In December 2023 the UN Security Council decided to terminate the mandate of UNITAMS and begin winding down its operations over a three-month period slated to end on 29 February 2024.
Worryingly, the UN Joint Human Rights Office has recently received credible reports about the existence of at least 13 mass graves in El Geneina in western Darfur, and its surrounding areas, as a result of the RSF and Arab militias’ attacks on civilians, with the majority of these civilians from the Massalit community. These acts, if verified, may constitute war crimes.
But what about now?
The UN says it is particularly worried about conditions in Darfur, where babies are dying in hospitals, children and mothers are suffering from severe malnutrition and camps for displaced people have been burned to the ground.
The UN’s Martha Ama Akyaa Pobee told the Security Council, that “sexual and gender-based violence continues, with accusations of sexual violence by Rapid Support Forces personnel, and rape and sexual harassment implicating the Sudanese Armed Forces.”
Is aid being delivered?
UN humanitarian agencies left Darfur when the April 2023 conflict broke out and many of their facilities were looted or destroyed. Some have returned on an occasional basis to provide humanitarian relief when the security situation has allowed.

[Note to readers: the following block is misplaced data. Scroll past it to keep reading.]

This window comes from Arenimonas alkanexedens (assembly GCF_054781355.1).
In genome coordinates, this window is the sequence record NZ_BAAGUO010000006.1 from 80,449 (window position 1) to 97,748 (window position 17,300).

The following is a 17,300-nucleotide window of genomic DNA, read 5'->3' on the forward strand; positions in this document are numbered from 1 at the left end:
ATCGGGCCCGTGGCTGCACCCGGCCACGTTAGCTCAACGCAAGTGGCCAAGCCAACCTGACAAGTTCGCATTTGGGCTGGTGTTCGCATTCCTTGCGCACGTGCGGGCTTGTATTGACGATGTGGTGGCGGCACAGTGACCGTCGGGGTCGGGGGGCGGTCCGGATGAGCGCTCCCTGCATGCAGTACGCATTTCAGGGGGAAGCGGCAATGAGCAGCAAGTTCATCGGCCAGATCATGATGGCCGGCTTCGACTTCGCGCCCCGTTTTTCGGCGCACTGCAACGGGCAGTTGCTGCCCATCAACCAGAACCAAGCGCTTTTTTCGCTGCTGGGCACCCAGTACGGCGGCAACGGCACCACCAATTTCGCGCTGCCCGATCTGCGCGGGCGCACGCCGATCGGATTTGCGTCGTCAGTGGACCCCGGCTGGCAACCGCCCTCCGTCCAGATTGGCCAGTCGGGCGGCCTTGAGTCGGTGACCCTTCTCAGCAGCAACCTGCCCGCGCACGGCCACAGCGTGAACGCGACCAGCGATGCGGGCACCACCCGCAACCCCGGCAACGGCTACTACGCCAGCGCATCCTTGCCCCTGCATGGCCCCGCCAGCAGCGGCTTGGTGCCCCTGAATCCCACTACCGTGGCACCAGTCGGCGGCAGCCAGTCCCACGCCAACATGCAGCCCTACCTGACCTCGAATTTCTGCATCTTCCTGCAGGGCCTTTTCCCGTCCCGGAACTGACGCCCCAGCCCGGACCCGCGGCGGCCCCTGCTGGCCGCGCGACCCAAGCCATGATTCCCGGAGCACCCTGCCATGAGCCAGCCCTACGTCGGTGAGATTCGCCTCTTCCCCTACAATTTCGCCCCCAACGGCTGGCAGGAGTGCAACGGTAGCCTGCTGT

In November, UN partners were able to reach Central Darfur State in a road convoy, which took five days, that brought medical supplies from Kosti, White Nile State, for the first time since the outbreak of fighting.
And the UN Humanitarian Affairs Office (OCHA) reported the arrival of the first cross-border relief to support 185,000 people from Chad to El Fasher, the capital of North Darfur.
Many aid workers have been killed in Darfur, while others are working under extremely challenging conditions to support the civilians there.
OCHA says that Sudan represents the world’s largest humanitarian crisis, but the response plan is only 33 per cent funded. The humanitarian office said that without more support “thousands of people will die.”